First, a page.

Why mums to be should make a splash
Swimming is one of the best forms of exercise that you can do while you are pregnant. It offers a relatively weightless environment, which supports the body and prevents undue strain. It also works the large muscle groups while cardio-vascular fitness provides a sense of well-being.
There have been many fictions developed over the years on the subject of pregnancy and swimming and this can put mums-to-be off making a splash. So let’s put to rest some of the half-truths and rumours that circulate.
Firstly, there is no evidence that active women who swim have more miscarriages or babies with birth defects. Also, swimming is not a cause of premature or problematic labour or low birth-weight babies.
If you are a regular swimmer you can continue with your training programme providing there are no problems at your regular ante-natal checks, such as raised blood pressure, ankle swelling, bleeding, poor foetal growth, diabetes, anaemia etc.
Should these develop during pregnancy, it would be wise to check with your doctor or midwife whether it is advisable to continue to swim.
- With a little common sense there is no reason you shouldn’t enjoy swimming.
Even though swimming is a safe activity for pregnant women there are some sensible guidelines you should follow.
The first is that swimming is not recommended for women with a history of three or more miscarriages, ruptured membranes, early labour, a weak cervix, multiple pregnancies or significant heart or lung disease.
Also, expectant mothers may find tumble turns lead more easily to acid reflux into the mouth due to the rise in pregnancy hormones. This means diving off blocks and belly-flops are best avoided.
Early in pregnancy, all strokes are suitable. In late pregnancy, breaststroke may be beneficial as it promotes good posture and strengthening of the back and chest muscles. Backstroke is probably not such a good idea as the baby may cause pressure on the main blood vessels in the abdomen.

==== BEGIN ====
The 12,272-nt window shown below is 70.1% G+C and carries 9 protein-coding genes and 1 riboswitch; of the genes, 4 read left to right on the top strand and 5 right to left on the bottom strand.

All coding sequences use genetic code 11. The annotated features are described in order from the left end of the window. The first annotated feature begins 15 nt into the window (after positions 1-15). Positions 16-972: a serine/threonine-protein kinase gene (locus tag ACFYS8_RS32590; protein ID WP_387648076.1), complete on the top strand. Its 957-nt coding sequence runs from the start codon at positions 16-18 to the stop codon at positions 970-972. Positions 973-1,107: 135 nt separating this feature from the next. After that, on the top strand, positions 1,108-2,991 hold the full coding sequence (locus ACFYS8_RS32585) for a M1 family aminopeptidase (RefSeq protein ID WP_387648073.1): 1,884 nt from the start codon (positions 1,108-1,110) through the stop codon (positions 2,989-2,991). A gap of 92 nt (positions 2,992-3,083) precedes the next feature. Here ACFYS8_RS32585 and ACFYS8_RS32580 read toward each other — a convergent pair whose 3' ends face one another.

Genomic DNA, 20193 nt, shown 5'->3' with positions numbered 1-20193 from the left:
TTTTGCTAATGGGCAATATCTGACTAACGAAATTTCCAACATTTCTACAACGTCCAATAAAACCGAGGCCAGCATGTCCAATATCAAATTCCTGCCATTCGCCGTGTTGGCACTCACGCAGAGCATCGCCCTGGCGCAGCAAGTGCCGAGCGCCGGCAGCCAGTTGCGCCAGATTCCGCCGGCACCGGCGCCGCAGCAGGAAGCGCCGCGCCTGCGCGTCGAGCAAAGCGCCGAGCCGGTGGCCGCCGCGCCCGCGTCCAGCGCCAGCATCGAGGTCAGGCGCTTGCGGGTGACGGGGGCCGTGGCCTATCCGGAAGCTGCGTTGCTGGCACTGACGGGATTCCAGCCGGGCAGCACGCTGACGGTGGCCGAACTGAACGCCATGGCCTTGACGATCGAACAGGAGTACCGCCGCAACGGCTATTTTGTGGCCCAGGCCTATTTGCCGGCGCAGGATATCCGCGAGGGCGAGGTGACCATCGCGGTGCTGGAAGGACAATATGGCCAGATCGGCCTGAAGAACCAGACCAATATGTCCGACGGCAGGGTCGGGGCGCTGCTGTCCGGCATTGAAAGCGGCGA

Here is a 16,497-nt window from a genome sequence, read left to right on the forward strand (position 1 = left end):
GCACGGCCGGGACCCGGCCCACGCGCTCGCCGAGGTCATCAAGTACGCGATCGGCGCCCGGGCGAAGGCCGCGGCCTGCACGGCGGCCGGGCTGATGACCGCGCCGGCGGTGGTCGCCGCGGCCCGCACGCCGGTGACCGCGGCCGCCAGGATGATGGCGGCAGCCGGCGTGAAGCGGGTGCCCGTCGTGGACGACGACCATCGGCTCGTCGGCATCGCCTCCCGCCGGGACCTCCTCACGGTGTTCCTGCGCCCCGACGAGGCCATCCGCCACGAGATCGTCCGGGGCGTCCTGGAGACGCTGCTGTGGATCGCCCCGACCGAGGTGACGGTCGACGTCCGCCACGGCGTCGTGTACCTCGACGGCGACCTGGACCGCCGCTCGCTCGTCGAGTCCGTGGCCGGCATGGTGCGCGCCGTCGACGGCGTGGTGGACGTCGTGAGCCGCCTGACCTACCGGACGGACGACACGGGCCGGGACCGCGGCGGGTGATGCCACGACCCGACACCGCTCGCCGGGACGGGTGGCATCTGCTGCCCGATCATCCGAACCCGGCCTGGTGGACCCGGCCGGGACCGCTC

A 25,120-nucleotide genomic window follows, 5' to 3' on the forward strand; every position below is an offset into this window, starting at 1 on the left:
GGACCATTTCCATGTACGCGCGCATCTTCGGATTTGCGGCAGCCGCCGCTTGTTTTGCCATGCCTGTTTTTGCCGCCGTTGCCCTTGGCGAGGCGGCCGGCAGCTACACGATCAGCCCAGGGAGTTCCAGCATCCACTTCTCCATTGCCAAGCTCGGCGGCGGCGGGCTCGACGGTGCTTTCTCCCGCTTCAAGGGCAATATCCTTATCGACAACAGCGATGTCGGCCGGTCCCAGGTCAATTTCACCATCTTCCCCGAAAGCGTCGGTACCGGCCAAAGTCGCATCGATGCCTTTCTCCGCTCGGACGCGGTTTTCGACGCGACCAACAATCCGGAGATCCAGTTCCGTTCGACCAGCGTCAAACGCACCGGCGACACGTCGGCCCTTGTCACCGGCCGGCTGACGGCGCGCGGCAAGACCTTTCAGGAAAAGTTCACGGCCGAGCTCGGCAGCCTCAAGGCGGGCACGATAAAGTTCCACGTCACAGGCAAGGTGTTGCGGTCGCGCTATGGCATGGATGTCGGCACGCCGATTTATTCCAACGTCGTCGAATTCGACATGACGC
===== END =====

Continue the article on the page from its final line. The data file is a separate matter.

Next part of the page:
Because of the lack of research in this area, flat out effort is best avoided during pregnancy but you can still enjoy a really good aerobic work out. The pulse rate is normally higher in pregnancy and heart rate can be monitored in the usual way to avoid excessive demands.
If you ever feel light-headed, dizzy, breathless, notice an irregular heart beat, experience lower abdominal pain or uterine contractions, bleed vaginally or lose fluids you should leave the water immediately and seek expert advice.
Remember to eat well as the calorie requirement for the same level of exercise increases in pregnancy. Provided your blood tests are satisfactory and you eat a good well-balanced diet, there should be no need for additional supplementation with iron etc.
If training for more than 30 minutes or so, ensure you drink plenty of fluids supplemented with a little glucose. Your doctor or midwife will be able to advise you where necessary.
Many celebrities have continued to swim during pregnancy, including Penny Lancaster Stewart, who knows "swimming is a pretty safe thing to do".
Actress Natalie Portman also revealed at the 2011 Golden Globe Awards that she'd been staying fit during her pregnancy by swimming every day. She said: "When I am in my womb-like environment, I am hoping the baby is feeling peaceful."
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